Eight weeks out from race week is pretty much the heaviest load of training. This week I wanted to show you what a normal week looks like now for me in the thick of training for the Boston marathon. All the paces, drills, lifts, massage, workouts—all the little details that go into training for a professional marathoner.
Here is last week, eight weeks out from Boston Marathon.
Monday, February 18:
-AM: Woke up to 4 inches of snow, so I pushed the workout to the afternoon and just ran and easy 4 mile shakeout from home and waited for the roads to clear. Average pace 6:32 per mile.
-Rehab: After my morning run I had 45 minutes of treatment with Dr. Jason Ross from Train Out Pain Chiropractic. I normally see him twice a week for Chiro/fascia work, he’s amazing. He also does my strength training program. Once a week I also see my physical therapists Adam Homolka at Endurance Rehab and Athletics and Dave Asselin at PT360 Physical Therapy —but not this week as I head to training camp. I’m going to be missing that down in Florida!
-PM: 3 miles warm up at 6:32 per mile. 20 minutes of drills and strides.
Workout: 5 x 1.5 miles of hard, alternating with 800m moderate/easy on rolling hilly terrain in East Grand Rapids. I averaged 4:53 per mile pace for the 1.5-mile sections and 5:20 per mile average for the 800m sections. 10 miles total in 49:53, 4:59 average pace. My goal pace for Boston is around 4:55/mile (2:09–2:10 marathon).
3 miles cool down at 6:54 per mile average.
Tuesday, February 19:
-AM: Off travel to Florida for Hanson’s/Brooks Training Camp for Boston Marathon.
-PM: I arrived and just did 30 minutes of light aqua jog to flush out the flight. I normally take one day off of running every 6–10 days and do some strength training and 30–60 minutes of cross training to let the body recover and decompress.
Wednesday, February 20:
-AM: 10 miles looping around the turf fields at 6:21 average per mile. Drills and 8 x 100m strides. It is super hot and humid for this five day stretch.
-PM: 5 miles in 32:11 from the house, 6:25 per mile.
Thursday, February 21:
-AM: 20 miles at the Hilly “Clay Loop” in Clermont in 1:57.01, 5:50 per mile average. It was very humid and hot! I drank three full 20oz. bottles over 20 miles and still felt dehydrated later in the day!
-PM: Strength training. 45 minutes. I did my usual workout made by Dr. Jason Ross but with added focus on eccentric quad work for Boston Prep, building strength for survival on the downhills. I do a lot of split lunge/squats with weight, coming down slowly, with an isometric hold at the bottom.
-Rehab: Massage after for 60 minutes at the house.
Friday, February 22:
-AM: 12 miles at Green Swamp Preserve at 6:37 per mile. It is still very hot and humid.
-PM: 4 miles from the house at 6:31 per mile average. Drills and 8x100m strides after.
Saturday, February 23:
-AM: 3 miles warm up at 6:42 per mile average. 20 minutes of drills and strides.
Workout: 4 x 2 miles on rolling terrain w/ 3–6 minutes easy jog recovery at Sugarloaf Mountain in Clermont.
My 2-mile splits were:
9:50 (4:55/mile average)/ 1k jog rest at 6:23 pace
10:03 (5:01/mile average)/ 1 mile jog rest at 6:14 pace
9:56 (4:58/mile average)/ 1 mile jog rest at 6:21 pace
9:47 (4:53/mile average)/ 800m jog finish at 6:26 pace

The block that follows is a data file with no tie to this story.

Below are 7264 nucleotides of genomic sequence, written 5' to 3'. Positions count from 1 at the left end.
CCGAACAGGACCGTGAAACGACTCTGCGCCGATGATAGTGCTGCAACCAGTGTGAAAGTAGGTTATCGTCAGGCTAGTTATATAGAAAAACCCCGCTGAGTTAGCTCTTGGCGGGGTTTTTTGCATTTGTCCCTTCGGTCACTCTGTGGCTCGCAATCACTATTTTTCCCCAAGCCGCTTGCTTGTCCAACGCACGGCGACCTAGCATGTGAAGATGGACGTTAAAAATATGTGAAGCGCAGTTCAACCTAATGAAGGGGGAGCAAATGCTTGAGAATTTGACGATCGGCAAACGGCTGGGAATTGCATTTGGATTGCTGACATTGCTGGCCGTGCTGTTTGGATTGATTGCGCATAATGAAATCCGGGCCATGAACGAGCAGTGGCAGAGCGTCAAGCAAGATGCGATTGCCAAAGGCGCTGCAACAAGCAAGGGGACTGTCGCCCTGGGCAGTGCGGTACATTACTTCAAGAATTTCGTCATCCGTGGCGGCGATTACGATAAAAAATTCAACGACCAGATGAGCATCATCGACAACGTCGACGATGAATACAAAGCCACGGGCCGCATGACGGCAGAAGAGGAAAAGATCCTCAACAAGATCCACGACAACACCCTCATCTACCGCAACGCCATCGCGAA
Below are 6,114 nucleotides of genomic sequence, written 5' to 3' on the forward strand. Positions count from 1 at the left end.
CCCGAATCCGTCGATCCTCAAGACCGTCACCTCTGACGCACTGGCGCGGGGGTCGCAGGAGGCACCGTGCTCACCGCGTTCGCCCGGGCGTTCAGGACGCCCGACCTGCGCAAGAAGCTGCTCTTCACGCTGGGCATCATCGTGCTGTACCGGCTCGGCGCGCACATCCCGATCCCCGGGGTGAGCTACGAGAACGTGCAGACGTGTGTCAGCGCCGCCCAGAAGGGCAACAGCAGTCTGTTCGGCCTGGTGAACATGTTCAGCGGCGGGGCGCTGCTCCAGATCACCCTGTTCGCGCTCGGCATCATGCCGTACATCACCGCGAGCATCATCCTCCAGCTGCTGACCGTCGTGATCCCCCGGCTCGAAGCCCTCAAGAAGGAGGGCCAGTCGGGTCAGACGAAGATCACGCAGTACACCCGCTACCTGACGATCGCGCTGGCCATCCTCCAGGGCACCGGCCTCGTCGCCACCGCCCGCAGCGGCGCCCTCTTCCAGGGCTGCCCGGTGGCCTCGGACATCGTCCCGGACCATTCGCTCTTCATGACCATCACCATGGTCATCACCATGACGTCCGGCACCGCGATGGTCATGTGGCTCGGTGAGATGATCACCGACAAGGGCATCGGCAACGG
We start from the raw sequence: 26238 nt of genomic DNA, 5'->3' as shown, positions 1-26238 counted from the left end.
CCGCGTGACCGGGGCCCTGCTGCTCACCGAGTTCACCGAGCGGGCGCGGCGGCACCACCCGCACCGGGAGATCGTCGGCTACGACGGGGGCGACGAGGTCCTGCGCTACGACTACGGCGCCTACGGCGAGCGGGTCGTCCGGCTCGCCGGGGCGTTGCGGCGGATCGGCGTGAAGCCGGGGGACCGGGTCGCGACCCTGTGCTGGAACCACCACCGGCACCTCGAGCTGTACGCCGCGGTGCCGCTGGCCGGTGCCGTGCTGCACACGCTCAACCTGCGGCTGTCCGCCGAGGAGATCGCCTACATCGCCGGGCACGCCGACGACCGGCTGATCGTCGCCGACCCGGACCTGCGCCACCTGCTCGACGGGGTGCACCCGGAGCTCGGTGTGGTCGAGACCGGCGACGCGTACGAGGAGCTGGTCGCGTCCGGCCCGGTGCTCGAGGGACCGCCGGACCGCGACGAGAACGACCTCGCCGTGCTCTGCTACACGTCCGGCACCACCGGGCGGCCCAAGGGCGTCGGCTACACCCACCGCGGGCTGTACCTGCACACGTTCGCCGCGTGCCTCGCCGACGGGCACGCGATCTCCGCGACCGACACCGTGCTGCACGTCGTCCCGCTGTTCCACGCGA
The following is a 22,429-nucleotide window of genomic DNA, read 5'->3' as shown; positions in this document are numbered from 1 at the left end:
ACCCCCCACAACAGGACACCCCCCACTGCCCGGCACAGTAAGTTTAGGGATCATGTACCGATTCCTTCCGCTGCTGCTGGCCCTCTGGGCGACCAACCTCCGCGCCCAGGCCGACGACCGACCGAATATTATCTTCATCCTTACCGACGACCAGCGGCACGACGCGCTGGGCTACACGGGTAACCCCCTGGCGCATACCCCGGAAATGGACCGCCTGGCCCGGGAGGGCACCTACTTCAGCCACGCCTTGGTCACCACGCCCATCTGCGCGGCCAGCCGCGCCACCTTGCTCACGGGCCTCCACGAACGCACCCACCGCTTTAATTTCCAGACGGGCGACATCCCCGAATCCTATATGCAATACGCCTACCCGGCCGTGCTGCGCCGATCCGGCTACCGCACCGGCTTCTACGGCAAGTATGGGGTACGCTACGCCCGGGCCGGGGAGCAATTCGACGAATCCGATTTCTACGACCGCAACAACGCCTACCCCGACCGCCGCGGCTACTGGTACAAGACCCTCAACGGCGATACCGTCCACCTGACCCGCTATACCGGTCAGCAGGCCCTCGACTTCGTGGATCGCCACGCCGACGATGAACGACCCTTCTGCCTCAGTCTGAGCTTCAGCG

11 miles total at in 59:13, a 5:22 per mile average. It again was extremely hot and humid. At this point I’m starting to feel the consecutive days of extreme weather.
Cool down 4.5 miles at 6:43 average per mile.
-PM: Strength training for 58 minutes total. Our usual work with added focus on eccentric quad work for Boston.
-Rehab: PM Massage for 60 minutes.
Sunday, February 24:
-AM: Easy 14 miles on the hilly “Clay Loop” in Clermont at 6:43 per mile average. The last day of very hot and humid weather!
-PM: Off, recover, refuel and rehydrate!
Weekly Total: 106 miles.
This is just a glimpse of what I do at this point in my career to get ready for a marathon. It’s important to note that everyone is different. I try to never compare myself to what others do in training and that should be the same for any athlete whether professional or recreational.
Each athlete has his or her own strengths and weaknesses. Play to your strengths always and refine your weaknesses! You might read about some athletes that can run a substantial amount more than you, or who have better quality sessions. Don’t try and emulate their training; learn the principles and patterns, then make it your own by what works best for your body!
I also have had to adapt over time. I used to be able to run 120–130 miles a week when I was younger but now I find that one day off a week is something my body needs. It takes 15 miles out of my weekly volume but I have to look at my workouts and know that the quality is there and I don’t need to reach as much for the quantity that I did when I was younger. I have a lifetime of mileage in the legs.
So if you are an athlete that is still competing at a high level but getting into your 30’s and 40’s, be conscious that your workouts can still be very good, but you need to make the recovery a priority. When you are younger that maybe be a slightly different story. You recover fast and are still building the foundation. That is so important, as you need that base to be strong. Once you get there, you go for the specific work.
Good luck to all you other spring marathoners in the thick of your training cycle!